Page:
PARIS -- A second round of the Charlie Hebdo newspaper was printed overnight, and as Elizabeth Palmer reports, it flew off the shelves for a second day in a row.
By mid-morning a sign hanging on the side of a newsstand said it all: "No more Charlie - See you tomorrow."
Six days since the attack at the kosher supermarket in eastern Paris, new photos show Amedy Coulibaly, a convicted bank robber, forcing his hostages to destroy security cameras inside the store. He didn't realize the pictures would survive because they were stored remotely.
Over the weekend, police found Coulibali's hideout in a Paris suburb -- and a small arsenal inside.
After the successful operation to free the hostages on Friday, the police are enjoying a surge of popular support in France, but hard questions are coming about why they didn't pick up warning signs about men with long criminal histories and known sympathies with radical Islam.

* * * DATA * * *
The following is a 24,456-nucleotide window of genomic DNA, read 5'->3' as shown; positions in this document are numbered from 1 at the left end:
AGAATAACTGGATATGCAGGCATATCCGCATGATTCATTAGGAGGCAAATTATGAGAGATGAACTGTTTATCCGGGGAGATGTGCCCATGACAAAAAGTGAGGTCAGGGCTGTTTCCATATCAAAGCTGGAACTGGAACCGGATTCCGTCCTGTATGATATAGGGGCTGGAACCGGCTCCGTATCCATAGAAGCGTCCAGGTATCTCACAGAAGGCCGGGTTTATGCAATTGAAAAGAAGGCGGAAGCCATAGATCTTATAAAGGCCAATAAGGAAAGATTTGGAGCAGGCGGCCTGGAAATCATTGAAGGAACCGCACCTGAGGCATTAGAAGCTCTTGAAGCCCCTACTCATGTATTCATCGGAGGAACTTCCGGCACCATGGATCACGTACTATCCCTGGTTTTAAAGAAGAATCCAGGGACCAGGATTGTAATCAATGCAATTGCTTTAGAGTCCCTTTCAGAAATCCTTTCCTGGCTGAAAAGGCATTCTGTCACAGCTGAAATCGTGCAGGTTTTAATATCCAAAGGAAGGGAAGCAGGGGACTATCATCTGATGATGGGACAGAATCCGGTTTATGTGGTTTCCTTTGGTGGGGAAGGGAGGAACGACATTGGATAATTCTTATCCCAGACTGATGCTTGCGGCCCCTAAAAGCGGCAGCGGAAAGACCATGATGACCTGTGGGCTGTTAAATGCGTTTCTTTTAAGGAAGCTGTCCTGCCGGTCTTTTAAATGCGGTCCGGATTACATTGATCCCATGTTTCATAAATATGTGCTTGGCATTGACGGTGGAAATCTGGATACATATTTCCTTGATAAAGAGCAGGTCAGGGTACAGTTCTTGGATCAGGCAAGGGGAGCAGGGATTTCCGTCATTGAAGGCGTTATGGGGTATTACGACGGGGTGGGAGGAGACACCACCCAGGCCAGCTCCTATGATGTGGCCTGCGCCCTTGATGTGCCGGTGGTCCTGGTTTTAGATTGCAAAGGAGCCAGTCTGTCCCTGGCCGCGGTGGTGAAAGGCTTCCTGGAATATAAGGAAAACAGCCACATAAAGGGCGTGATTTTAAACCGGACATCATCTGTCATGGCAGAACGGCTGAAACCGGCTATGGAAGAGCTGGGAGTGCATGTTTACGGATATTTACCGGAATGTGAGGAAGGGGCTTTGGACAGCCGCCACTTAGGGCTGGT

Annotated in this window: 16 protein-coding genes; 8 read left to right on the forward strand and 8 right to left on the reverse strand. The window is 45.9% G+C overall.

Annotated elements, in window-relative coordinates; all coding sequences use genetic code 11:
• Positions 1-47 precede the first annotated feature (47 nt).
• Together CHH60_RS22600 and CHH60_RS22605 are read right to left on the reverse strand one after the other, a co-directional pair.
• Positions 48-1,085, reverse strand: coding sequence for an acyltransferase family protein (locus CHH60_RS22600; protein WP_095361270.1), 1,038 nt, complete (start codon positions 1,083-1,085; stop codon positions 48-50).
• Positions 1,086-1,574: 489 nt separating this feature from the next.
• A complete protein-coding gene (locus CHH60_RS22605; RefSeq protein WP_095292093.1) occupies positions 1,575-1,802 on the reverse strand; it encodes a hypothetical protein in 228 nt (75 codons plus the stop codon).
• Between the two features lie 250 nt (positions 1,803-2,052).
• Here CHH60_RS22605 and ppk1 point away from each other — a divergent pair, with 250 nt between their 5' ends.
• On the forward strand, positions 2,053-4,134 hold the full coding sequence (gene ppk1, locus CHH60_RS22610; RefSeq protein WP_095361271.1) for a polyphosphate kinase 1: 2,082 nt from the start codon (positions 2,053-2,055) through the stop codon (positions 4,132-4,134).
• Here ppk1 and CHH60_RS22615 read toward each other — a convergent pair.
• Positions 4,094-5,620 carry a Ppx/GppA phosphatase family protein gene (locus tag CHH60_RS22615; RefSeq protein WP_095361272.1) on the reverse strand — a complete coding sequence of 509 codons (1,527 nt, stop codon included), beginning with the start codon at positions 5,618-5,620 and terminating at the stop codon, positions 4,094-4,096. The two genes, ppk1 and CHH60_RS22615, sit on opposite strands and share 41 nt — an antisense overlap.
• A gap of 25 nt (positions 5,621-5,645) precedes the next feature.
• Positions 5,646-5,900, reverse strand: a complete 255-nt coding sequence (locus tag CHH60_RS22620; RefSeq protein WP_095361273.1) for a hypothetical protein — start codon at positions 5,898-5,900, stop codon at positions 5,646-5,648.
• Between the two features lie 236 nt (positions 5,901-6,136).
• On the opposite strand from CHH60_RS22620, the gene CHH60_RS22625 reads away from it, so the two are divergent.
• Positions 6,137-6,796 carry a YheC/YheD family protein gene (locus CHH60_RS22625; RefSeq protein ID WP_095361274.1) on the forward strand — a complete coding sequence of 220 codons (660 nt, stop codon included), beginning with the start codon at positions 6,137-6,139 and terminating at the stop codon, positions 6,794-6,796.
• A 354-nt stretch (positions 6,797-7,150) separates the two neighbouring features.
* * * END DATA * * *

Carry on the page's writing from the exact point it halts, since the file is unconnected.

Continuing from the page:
In the days before their attack on Charlie Hebdo, a satirical newspaper with a history of offending Muslims by printing caricatures of the Prophet Muhammad, French-Algerian brothers Said and Cherif Kouachi brothers had stolen a car, bought guns and snooped around to find out when the magazine staff held its weekly meeting.
The Kouachis were linked to al Qaeda in the Arabian Peninsula (AQAP), which claimed responsibility for the attack on Charlie Hebdo in a video released Wednesday.
Professor Xavier Raufer, who advises the French government on security, says key signs were missed.
"You see two brothers buying hoods, buying Kalashnikovs, and looking around Charlie Hebdo; you don't need to be Sherlock Holmes to understand," said Raufer. "This is what was missed by the French internal intelligence."
Palmer says Paris police did get suspicious over the summer, when the Kouachi brothers quietly moved out of their apartment in the capital to a smaller town. But there was no follow up.
Raufer said that amounted to a "total" policing failure.
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